Better Choice Plan: No discounts apply to access charges & early upgrade add-on charge. Incl. unlimited domestic calling & texting. Data allowance as specified. Non-discounted phones req. you to sign up for leasing, pay full MSRP or bring your own capable phone. Third-party content/downloads are add’l. charge. Max. of 10 phone/tablet/MBB lines. Incl. sel. allotment of on-network shared data usage & 100MB off-network data usage. Add’l. on-network high-speed data allowance may be purch. at $15/GB. Add’l. off-network data can be added by opt in only for 25¢/MB for tablets/MBBs. Mobile Hotspot Usage pulls from your shared data & off-network allowances. High speed data is access to 3G/4G.Discounted Phones Access ($45): Inv. will show a term access charge of $45/mo./line charge until the customer enters into a new device transaction that does not have an annual term svc. agmt.
Activ. Fee: Up to $30/line. Reqs. credit approval and eBill. Included features/content may change or be discontinued at any time. AutoPay: $5/mo. discount may not reflect on 1st bill. Quality of Svc. (QoS): Customers who use more than 50GB of data during a billing cycle will be deprioritized during times & places where the Sprint network is constrained. See sprint.com/networkmanagement for details. Usage Limitations: To improve data experience for the majority of users, throughput may be limited, varied or reduced on the network. Sprint may terminate svc. if off-network roaming usage in a mo. exceeds: (1) 800 min. or a majority of min.; or (2) 100MB or a majority of KB. Prohibited network use rules apply—see sprint.com/termsandconditions.
If you need a lot of data more than you need the widest coverage, the T-Mobile One unlimited plan, augmented by the $15 One Plus add-on to enable full-speed tethering, is a well-priced plan (even after recent T-Mobile price hikes for One Plus) on a network that still provides pretty good coverage. T-Mobile’s network isn’t quite as good as Verizon’s—you’ll likely encounter more places where you can’t get a signal—but it’s still good, and third-party studies (for example, ones from PCMag and OpenSignal) report that a few years of upgrades have boosted T-Mobile above AT&T and Sprint. T-Mobile also bests Verizon in terms of international-roaming plans, and a wider variety of phones work on T-Mobile’s GSM network than Verizon’s CDMA network (though the best phones are available for both).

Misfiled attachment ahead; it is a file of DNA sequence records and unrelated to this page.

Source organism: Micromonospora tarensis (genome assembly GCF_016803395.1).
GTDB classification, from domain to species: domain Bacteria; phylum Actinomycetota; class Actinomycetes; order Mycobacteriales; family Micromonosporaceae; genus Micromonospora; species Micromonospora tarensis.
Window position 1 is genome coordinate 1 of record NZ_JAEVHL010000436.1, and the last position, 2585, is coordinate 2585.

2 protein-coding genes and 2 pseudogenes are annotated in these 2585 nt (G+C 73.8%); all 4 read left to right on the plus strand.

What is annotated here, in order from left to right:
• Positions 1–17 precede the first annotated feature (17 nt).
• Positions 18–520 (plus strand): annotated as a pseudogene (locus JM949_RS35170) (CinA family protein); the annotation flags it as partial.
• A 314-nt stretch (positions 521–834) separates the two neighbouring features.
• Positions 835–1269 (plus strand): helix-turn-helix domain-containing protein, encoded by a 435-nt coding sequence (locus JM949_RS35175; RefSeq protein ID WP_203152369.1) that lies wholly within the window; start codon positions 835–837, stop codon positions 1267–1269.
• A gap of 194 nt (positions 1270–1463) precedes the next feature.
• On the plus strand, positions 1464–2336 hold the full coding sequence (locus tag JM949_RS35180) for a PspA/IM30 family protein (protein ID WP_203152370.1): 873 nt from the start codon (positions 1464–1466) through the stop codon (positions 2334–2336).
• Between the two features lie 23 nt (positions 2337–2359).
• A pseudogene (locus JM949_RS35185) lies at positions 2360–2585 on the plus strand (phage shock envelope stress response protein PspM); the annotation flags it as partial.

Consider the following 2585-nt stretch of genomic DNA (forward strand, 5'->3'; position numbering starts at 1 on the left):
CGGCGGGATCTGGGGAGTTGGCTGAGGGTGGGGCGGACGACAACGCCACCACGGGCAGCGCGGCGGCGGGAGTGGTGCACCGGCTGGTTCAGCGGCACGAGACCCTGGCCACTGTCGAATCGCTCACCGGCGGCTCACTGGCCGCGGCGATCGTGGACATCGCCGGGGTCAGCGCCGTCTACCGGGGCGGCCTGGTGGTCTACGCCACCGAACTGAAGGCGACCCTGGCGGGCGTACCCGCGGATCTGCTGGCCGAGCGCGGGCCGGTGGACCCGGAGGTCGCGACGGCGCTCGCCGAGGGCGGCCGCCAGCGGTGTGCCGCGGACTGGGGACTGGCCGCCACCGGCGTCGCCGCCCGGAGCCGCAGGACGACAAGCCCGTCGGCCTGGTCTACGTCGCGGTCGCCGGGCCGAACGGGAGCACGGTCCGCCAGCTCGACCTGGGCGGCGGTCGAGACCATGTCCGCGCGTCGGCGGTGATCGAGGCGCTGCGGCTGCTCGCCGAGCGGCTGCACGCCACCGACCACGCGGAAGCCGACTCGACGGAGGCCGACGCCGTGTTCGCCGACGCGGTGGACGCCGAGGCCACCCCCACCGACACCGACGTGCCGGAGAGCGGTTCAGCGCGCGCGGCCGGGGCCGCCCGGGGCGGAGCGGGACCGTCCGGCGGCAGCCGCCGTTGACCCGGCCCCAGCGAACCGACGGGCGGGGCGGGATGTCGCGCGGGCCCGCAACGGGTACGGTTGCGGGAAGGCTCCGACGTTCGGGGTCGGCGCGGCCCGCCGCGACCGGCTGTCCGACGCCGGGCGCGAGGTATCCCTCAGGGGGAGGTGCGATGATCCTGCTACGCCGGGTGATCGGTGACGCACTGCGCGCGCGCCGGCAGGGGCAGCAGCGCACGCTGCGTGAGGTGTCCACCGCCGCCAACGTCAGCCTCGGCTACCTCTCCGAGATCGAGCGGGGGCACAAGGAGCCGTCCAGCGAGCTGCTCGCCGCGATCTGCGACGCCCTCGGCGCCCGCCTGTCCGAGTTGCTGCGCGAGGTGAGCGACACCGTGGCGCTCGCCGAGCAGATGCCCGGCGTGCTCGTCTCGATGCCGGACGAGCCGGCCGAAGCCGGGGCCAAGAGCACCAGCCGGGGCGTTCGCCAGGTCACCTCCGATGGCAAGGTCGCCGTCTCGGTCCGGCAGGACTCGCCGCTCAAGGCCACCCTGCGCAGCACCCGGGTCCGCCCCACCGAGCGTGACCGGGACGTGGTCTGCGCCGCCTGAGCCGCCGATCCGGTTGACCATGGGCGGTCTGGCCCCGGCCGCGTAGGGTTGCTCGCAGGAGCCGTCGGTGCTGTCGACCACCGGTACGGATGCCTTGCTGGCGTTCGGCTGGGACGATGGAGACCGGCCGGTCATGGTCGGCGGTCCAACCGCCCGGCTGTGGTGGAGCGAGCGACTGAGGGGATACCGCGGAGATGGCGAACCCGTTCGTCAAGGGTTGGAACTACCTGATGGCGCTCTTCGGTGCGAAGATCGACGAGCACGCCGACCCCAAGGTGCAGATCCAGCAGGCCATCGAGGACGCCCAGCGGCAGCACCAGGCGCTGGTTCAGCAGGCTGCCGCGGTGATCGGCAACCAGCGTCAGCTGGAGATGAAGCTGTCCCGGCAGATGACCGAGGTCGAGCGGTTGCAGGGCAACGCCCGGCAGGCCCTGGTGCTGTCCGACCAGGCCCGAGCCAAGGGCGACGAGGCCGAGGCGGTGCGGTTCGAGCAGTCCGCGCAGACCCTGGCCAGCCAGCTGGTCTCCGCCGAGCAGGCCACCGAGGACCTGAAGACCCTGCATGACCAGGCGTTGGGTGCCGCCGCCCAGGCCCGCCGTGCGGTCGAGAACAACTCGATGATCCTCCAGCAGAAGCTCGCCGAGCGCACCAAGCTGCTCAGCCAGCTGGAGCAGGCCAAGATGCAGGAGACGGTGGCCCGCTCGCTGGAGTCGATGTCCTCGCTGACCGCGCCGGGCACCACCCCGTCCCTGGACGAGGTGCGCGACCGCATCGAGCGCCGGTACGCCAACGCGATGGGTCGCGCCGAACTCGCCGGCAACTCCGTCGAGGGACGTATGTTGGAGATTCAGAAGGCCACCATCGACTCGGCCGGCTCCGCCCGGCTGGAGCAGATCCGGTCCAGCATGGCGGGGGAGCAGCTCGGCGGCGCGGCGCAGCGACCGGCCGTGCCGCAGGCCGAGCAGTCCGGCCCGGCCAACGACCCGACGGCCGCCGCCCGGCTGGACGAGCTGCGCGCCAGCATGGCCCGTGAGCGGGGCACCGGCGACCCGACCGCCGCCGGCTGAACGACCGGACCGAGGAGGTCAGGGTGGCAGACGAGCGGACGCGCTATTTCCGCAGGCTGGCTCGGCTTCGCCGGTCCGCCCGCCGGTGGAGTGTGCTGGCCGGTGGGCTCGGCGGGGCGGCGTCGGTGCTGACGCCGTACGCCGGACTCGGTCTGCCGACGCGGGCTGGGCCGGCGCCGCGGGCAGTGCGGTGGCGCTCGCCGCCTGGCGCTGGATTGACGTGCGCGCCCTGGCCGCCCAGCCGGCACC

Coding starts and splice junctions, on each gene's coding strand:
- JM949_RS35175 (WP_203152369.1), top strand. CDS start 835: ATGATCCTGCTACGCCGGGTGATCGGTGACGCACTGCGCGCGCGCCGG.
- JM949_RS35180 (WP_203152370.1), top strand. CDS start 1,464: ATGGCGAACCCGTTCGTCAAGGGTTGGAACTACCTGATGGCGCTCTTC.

Ashley Turner is director of Gadget Valuer – one of America’s biggest gadget trade-in comparison sites. Launching in 2009, the founding team wanted to create a completely independent recycling comparison website after running an actual phone recycling site. Such experience in the recycling market means Turner is constantly in touch with the latest trade-in trends and consumer habits.
RootMetrics strives to be as comprehensive as possible in its methodology, which includes testing reliability and speed during file uploads and downloads, while downloading email, and while downloading files similar to typical web pages. Testers also measure how reliably each network places and maintains calls and how reliably and quickly subscribers can send and receive text messages.
Verizon’s network is still better than T-Mobile’s, but that advantage is less pronounced for data. Automated drive testing by the research firm RootMetrics that rate T-Mobile poorly include lagging grades for voice and text use, while they show T-Mobile as a respectable third place for speed and data. PCMag currently ranks T-Mobile as a very close second to Verizon, while OpenSignal’s test results say that T-Mobile is now actually ahead of Verizon in speed and data. And though T-Mobile’s GSM-based network—which lets you talk and use data simultaneously, unlike Verizon’s—has historically leaned on higher-frequency bands that don’t reach as far inside buildings, that’s getting better. That GSM foundation also means that T-Mobile is compatible with more phones than Verizon is, including virtually every unlocked phone you can buy.